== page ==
But I can’t help thinking that we worry a bit too much about the message a toy sends, especially since it is not given in a vacuum. My husband and I tell our children every day in a variety of ways that we think they are smart, capable, and talented kids that are loved and valued for who they are – not because they live up to some invisible checklist of characteristics that society has made up for them. We show them every day that individuals are diverse and don’t fit into boxes by not fitting into boxes ourselves and by encouraging and loving them for being themselves. I truly believe that sends a much stronger message than any toy.

  3. Great post Ariane! I didn’t own a single doll until my sister came along and wanted them (I was probably 7-8 years old by then). Then I would get one as well. Until then had a lot of imaginative play sets, such as the classic Fisher Price Farm (, play cars, animals, and food. I remember having this (shudder) McDonald’s play set too. It was one of my favorite toys:

    I consider those types of play sets pretty gender-neutral.

    Once I got older, though — I had Cabbage Patch kids, Barbies, and even a fancy Barbie house, Corvette and horse stables. Sigh…

    My sons have very *boy* toys with the exception of their stuffed animals. They each have a TON of stuffed animals and they play with them more than anything else. More than their Nerf guns, LEGOs, and video games put together. They build houses, restaurants, schools, and make up these fancy personalities for many of them. They have incredible imaginative play together and I couldn’t be more proud.

    Like you, I went into the sciences. But I’m not sure the dolls or not having dolls had anything to do with it. My parents didn’t encourage/discourage the dolls per se, but they didn’t present us with any unless we asked for them.

  4. Thanks for this great post! I cringe walking past the pink aisles at the store so I’m really trying to keep all my relatives from gifting only dolls and pink things to my daughter (doesn’t work but I try). My little on is almost 18 months and so far she really likes toys that she can throw, dancing, and stuffed animals. We have to have a stuffed animal with us where ever we go! I bought her a stuffed tiger that looks like Hobbes and she carries him around and I just love it.

  5. Most of the ‘girl toys’ we have (we have 2 girls so far, pg with a 3rd sex unknown)… were purchased by other people. We bought puzzles, blocks, cars, farm set, magna doodle, etc. most of it is GN and that’s the way we like it. We would not shun a boy from using our picnic set or dolls (my old cabbage patch has made it’s way into the older one’s arms, with more in a tote, the 2nd child will get one this birthday, right before baby #3 arrives)… I think all kids should learn to ‘care’ for babies. Yes, even boys. How else do they practice being good daddies?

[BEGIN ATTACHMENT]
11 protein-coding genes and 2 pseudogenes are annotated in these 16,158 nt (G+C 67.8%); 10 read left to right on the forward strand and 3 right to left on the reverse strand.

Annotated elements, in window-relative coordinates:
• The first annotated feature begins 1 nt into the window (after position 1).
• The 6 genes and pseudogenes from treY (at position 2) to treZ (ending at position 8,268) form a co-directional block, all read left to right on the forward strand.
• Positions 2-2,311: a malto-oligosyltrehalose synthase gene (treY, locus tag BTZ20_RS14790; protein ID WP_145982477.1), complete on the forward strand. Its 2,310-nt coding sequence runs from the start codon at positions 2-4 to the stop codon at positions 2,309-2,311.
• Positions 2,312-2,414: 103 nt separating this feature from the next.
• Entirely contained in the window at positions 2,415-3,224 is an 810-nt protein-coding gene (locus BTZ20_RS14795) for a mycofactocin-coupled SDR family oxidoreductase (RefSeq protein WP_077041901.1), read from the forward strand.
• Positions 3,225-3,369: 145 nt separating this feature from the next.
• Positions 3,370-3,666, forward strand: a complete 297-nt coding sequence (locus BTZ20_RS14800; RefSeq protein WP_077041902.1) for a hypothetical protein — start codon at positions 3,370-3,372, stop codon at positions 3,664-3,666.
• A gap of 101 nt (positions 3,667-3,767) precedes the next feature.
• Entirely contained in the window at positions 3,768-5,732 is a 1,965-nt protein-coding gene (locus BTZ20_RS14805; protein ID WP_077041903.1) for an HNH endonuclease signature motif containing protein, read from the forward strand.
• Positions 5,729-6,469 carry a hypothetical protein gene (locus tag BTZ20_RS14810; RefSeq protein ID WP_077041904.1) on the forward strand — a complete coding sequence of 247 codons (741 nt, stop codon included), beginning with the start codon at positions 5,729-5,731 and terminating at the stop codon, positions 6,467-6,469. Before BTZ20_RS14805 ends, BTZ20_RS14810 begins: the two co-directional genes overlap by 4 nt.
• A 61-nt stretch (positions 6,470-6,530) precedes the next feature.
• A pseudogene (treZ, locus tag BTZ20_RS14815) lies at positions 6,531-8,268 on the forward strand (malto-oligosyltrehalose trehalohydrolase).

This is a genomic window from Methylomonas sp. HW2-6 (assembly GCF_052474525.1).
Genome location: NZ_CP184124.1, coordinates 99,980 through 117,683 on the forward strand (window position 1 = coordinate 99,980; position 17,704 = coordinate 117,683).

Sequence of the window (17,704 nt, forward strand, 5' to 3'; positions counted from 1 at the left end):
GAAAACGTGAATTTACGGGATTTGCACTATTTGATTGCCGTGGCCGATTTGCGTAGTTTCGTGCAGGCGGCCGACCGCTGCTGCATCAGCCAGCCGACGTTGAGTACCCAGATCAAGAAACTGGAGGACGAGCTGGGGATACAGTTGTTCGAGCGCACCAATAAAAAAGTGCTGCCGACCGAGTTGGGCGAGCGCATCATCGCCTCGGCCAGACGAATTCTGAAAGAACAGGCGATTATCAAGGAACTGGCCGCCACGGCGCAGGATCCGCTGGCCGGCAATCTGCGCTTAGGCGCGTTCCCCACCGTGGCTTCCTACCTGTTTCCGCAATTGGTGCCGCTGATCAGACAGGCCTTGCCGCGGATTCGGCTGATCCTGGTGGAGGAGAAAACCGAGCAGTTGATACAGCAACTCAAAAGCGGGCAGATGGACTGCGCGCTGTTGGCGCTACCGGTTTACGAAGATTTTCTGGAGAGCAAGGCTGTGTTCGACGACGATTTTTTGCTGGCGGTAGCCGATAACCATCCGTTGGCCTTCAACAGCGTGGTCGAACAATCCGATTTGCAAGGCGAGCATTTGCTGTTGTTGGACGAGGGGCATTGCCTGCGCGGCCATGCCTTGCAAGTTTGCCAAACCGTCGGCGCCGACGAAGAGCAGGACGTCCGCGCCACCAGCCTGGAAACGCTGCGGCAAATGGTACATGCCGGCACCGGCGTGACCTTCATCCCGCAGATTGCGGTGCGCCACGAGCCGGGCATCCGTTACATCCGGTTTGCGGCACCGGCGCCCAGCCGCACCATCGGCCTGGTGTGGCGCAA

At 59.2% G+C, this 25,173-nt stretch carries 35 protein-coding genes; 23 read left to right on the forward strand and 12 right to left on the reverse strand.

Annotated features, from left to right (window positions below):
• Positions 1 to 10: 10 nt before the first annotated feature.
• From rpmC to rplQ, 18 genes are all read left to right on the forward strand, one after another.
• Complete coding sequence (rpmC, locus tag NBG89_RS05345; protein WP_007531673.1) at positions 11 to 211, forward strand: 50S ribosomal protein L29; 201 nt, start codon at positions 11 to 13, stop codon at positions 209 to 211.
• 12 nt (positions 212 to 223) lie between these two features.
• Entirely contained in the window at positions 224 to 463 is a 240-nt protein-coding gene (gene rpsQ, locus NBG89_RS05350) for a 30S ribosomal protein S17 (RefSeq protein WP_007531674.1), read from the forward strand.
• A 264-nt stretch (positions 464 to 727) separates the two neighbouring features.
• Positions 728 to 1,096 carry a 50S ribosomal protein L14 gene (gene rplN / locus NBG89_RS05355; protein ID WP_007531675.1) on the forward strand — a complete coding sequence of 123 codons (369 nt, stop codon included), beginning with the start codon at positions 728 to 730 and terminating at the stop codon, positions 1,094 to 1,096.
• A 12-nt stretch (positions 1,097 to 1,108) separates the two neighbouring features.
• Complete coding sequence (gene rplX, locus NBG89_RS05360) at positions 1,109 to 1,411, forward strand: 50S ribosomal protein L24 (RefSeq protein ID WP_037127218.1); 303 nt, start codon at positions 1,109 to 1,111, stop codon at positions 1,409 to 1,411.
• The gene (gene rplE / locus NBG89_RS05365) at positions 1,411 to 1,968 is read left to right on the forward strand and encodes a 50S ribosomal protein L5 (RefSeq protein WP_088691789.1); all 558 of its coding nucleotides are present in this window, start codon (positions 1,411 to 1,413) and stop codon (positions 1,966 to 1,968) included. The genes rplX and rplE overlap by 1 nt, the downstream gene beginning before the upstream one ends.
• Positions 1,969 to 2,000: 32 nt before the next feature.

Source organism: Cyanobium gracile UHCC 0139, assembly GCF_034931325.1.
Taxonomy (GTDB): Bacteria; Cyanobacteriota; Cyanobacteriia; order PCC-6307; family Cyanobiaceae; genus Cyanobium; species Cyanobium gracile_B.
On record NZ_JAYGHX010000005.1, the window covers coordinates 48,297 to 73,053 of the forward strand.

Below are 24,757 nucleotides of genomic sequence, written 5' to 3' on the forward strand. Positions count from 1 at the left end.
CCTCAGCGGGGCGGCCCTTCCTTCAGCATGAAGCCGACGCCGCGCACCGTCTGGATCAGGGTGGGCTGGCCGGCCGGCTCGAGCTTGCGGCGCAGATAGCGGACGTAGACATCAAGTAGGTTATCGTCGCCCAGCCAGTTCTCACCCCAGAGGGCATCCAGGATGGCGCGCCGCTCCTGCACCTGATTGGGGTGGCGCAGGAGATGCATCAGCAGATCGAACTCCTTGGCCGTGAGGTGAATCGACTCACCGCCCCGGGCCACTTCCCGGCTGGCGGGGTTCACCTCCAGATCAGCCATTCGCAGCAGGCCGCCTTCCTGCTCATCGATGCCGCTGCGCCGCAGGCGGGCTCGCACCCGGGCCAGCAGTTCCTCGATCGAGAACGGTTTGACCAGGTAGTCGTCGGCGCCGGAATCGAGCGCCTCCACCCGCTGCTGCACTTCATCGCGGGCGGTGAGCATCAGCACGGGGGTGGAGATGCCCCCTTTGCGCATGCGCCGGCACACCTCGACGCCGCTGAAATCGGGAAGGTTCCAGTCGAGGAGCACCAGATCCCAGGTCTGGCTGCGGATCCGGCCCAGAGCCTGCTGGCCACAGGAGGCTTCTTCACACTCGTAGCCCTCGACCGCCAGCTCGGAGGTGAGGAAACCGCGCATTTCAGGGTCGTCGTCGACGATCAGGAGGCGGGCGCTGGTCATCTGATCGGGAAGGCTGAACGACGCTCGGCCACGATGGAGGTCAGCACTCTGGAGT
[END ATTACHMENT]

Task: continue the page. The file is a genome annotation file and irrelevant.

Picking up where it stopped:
6. I have a 3 year old girl and a 9 month old boy. My girl’s “girl” toys have mostly been gifts from relatives, but she also asked for a dump truck and loves to dig in the dirt. I wonder if, outside of cultural influence, kids would even gravitate towards gender-based toys. The only reason my daughter knows about princesses is daycare.

  7. I have a 4 year old girl and a 10 month old girl. I do not look at toys as gender specific. I do look at toys as age appropriate, or family belief appropriate, but beyond that, I don’t intend to tell my girls “no, that’s a boy toy”. I’m just watching to see what they choose.

    My 4 year old has lincoln logs, legos, cars, planes, super hero stuff, barbie stuff, dolls, and a penchant for video games. My 10 month old likes to taste ALL THE THINGS. *shrug* I might have to be more concerned if we ever have a boy, because my husband still takes issue with gendered toys, getting a little more harumphy about boys playing with “girl toys.” Burn that bridge if we get there, I guess! 😉

    As I see it, childhood is about imaginative play, and I do not believe that girls playing with trucks will hurt their future gender identity. I’m quite comfortable in my womanly self, and I grew up climbing trees and playing baseball with the boys and saving the princess from Bowser. Just sayin. 🙂

  8. My daughters are 4 1/2 and just turned 2. I was and still am adamant that they will not be given specifically designed pink, girly princess stuff in any form (clothes/toys/DVDs) and have explained to the elder one that mummy and daddy think it’s wrong to only give boys and girls one sort of toy. We joined a campaign here in the UK called Pink Stinks

    They have wooden blocks, cars, trains, planes, rockets, lego and Duplo, pretend food and a play cooker, bikes, ride-ons, soft toys and baby dolls, dressing up clothes (the super hero cape is a favourite), plastic animal and people figures, art and craft stuff. No barbies and no disney.

    The four year old has entitled herself Queen _____ of _____ Land, kung fu master, jedi knight, super hero and has requested Iron Man figures for her birthday. She is utterly obsessed with Star Wars at the moment after we let her watch the original trilogy. All her plastic toy figures are now characters from the Avengers or Star Wars and she has made space ships out of her lego blocks. OMG I have a geek 4 year old!

    The little one was given a Little Tikes car, some wooden puzzles, a wooden house with 4 lockable doors (the keys are a big thing at the moment), a plastic bus and figures, a Fisher Price cash register and a bubble machine for her birthday last week. Entirely gender neutral gifts as it turns out and not planned in anyway.